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A Philadelphia Union blog hosted by Christopher A. Vito and Matthew De George

Friday, November 4, 2016

Edu's bad breaks the outlier for the Union's healthy season

Maurice Edu, seen in last year's U.S. Open Cup semifinal against Chicago,
was dealt a difficult hand of injuries this season, but he's the outlier
for a mostly healthy Union squad. (Times File)
Earnie Stewart and Jim Curtin covered a bevy of topics Wednesday in their end-of-season media address. From specific personnel groups to philosophy on changes to a vote of confidence on Curtin from Stewart, the full range was covered.

But one particularly perplexing aspect of the Union’s season didn’t quite receive a definitive answer, and perhaps that’s because one doesn’t exist.

The travails of Maurice Edu have been a constant story line dogging the Union this season. His injury has followed a devastating trajectory, from a groin tear last year to sports hernia surgery in the offseason to a stress fracture to a more severe leg fracture. Somewhere along the line – perhaps at many junctures – reality deviated from the rigorous plan that the Union set for Edu’s rehab. So the question, more genuinely curious than accusatory, from me Wednesday was, does the handling of his injury by the staff require any reevaluation?

Stewart’s answer in full:
“Oh, yeah, also that, except that it’s, like you say, it goes from one into the other, and a lot of times you see that. If you have an injury left, you favor something else right and that might happen. I’d have to say a lot of things are very, very unfortunate, too, in the way that it went from, one, having a surgery, to it going into a stress fracture — a stress reaction first, and then a stress fracture. I mean, that has a lot to do with favoring and all that kind of stuff so it’s very unfortunate, his season is.”
That answer would seem to shift the reasoning – not blame, per se – for the injury onto the circumstances surrounding it. Edu had never before dealt with bone injuries, and he’d discussed that the process for rehabbing them is different that with muscle problems. By all accounts, the re-injury before the Red Bulls game in the season finale was a fluke on the training ground. How the original stress fracture was sustained has never been discussed beyond that Edu wasn’t progressing in his rehab in the preseason then got a scan showing the fracture that drastically altered estimates of his return.

The timeline set then, at the beginning of March, called for three to four months. Edu returned to the practice field four and a half months later, on July 15, and played for Bethlehem Steel for the first time Sept. 4 (six months after the original diagnosis). Edu made the Union bench for the first of three times Sept. 24.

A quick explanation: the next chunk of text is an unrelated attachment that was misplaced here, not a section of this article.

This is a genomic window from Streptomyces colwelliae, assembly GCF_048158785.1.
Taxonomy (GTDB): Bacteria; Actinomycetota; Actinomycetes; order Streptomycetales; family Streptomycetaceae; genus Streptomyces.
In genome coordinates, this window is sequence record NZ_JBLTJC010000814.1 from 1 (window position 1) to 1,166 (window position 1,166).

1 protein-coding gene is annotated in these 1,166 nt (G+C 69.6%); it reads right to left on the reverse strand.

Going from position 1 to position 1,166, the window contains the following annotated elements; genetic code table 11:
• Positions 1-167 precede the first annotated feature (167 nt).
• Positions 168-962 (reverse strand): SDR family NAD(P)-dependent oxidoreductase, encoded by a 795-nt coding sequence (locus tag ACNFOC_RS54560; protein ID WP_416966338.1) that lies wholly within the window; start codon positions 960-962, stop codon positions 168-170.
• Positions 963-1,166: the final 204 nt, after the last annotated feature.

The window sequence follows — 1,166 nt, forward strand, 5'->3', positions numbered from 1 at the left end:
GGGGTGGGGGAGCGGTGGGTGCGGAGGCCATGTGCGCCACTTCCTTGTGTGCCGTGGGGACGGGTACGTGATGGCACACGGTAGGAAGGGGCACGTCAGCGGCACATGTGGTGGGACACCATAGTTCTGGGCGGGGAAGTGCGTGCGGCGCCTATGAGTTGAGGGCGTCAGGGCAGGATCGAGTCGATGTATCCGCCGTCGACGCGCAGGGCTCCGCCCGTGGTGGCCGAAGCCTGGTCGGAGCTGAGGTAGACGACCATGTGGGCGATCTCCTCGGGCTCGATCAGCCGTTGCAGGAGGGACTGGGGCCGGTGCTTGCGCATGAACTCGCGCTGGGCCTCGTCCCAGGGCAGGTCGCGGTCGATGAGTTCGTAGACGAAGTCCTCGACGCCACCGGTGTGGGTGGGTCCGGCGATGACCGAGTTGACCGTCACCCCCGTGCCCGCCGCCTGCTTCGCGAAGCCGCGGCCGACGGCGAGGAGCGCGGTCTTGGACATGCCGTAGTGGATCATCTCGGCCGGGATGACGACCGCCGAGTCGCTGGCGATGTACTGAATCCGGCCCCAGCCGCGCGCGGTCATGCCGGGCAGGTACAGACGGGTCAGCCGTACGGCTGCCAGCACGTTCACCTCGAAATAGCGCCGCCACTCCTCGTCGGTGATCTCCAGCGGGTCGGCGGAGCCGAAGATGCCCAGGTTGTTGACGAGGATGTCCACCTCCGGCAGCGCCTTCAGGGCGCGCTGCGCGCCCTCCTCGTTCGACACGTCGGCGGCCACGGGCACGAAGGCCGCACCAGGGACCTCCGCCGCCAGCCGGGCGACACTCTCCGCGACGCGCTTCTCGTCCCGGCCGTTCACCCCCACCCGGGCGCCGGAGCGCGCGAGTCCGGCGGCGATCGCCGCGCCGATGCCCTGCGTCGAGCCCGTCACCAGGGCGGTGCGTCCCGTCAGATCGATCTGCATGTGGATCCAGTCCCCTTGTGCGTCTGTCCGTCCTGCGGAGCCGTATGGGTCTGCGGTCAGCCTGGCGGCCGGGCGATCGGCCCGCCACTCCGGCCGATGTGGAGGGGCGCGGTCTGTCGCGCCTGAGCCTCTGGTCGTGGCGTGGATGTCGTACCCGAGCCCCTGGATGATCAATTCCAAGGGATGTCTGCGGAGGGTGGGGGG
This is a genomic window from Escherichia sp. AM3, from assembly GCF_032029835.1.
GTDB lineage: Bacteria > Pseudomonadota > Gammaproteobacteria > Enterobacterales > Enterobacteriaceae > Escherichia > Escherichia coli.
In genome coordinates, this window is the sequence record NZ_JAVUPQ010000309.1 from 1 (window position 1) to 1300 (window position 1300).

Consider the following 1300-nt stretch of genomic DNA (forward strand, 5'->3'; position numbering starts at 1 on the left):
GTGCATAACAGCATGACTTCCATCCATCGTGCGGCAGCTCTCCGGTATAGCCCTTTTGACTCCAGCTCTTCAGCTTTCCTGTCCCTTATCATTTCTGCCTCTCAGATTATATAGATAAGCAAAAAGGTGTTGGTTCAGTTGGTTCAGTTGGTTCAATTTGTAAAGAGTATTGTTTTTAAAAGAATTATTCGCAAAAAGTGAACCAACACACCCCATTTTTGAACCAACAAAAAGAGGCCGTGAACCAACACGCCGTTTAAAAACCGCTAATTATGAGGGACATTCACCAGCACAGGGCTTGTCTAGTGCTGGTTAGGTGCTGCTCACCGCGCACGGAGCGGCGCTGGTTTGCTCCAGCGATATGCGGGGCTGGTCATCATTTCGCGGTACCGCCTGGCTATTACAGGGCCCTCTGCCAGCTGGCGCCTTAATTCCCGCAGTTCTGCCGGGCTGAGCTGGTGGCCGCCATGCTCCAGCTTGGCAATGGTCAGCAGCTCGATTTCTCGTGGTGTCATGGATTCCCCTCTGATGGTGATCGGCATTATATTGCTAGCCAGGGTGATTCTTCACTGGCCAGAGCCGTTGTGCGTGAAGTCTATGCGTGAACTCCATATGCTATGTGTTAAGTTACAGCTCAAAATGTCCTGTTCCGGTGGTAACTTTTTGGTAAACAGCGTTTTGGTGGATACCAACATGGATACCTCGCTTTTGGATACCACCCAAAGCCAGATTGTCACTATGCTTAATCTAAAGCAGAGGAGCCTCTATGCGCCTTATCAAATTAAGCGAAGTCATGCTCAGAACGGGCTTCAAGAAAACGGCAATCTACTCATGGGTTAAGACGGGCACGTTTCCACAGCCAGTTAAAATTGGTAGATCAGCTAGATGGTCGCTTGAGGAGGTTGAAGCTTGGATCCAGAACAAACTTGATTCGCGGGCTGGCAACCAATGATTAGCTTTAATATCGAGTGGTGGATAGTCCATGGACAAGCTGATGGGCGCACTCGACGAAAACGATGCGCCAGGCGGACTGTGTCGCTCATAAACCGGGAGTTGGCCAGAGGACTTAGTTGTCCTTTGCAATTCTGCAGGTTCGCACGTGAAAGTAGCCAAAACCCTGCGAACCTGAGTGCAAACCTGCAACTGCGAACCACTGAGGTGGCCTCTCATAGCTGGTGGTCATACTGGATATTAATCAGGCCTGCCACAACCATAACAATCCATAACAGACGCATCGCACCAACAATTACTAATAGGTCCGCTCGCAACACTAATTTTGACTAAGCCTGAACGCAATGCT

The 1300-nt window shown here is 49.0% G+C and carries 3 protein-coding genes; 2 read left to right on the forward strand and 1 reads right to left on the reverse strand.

Understandably, the Union aren’t placing a timeline on this latest injury. But the club also isn’t providing much explanation for the protracted saga beyond bad luck.
“Yeah, it’s just about as unfortunate a season as you could possibly have,” Curtin said. “Going even to rewinding back to the Open Cup right after we played the final, we thought it was just a groin; quick healing, month or two that he’d miss. That led to the stress fracture in the leg, a lot longer rehab that he attacked as best he could and as aggressively as he could.

“Our staff did everything they could to get him back quickly. And then to have the freak breaking of the leg when he was so excited to be back with the group against Red Bull? I’ve never seen anything like it, to be honest.”

You can grant Curtin and Stewart the incredulity on Edu, and perhaps there’s no underlying failure on the training side. Let’s instead look at it this way: The Union last year were beset by injuries everywhere on the roster. In 2015, 21 players missed a total of 112 man games, including a bevy of nagging muscle and soft-tissue injuries that in part contributed to a rethink in the training department this year on top of the sports science improvements spurred by Stewart. So did that change things?

Yes, and markedly so. If you exclude Edu’s prolonged absence, just 10 players missed 34 games with injuries. Even with Edu, the total rises to just 65 (Edu made the bench twice and was healthy once when not selected, for a total of 31 games out). That’s a 42 percent reduction from last year.

More important, few of those injuries were of the soft-tissue variety – really the only ones were to Ilsinho, who missed eight games, five with hamstring/quad problems. CJ Sapong, Vincent Nogueira and Ken Tribbett had ankle issues, Anderson and Josh Yaro had shoulder problems, Yaro and Sebastien Le Toux suffered concussions. Fabian Herbers had a hamstring issue, a rare soft-tissue complaint.

The most nettlesome problem through the season was plantar fasciitis, afflicting Brian Carroll and Ilsinho. Other issues, like Tranquillo Barnetta’s balky knees, preexisted, leaving the training staff to mitigate the losses to the four games the Swiss midfielder missed. Alejandro Bedoya and Warren Creavalle played through rib injuries late in the season, at least partially attributable to the training staff's ability to get them ready and fit enough to go.

All those efforts contributed to the Union more consistently getting their chose players on the field in 2016. Whatever went wrong in handling Edu’s injury, then, appears to either be a genuine anomaly or the outlier when compared to other players.

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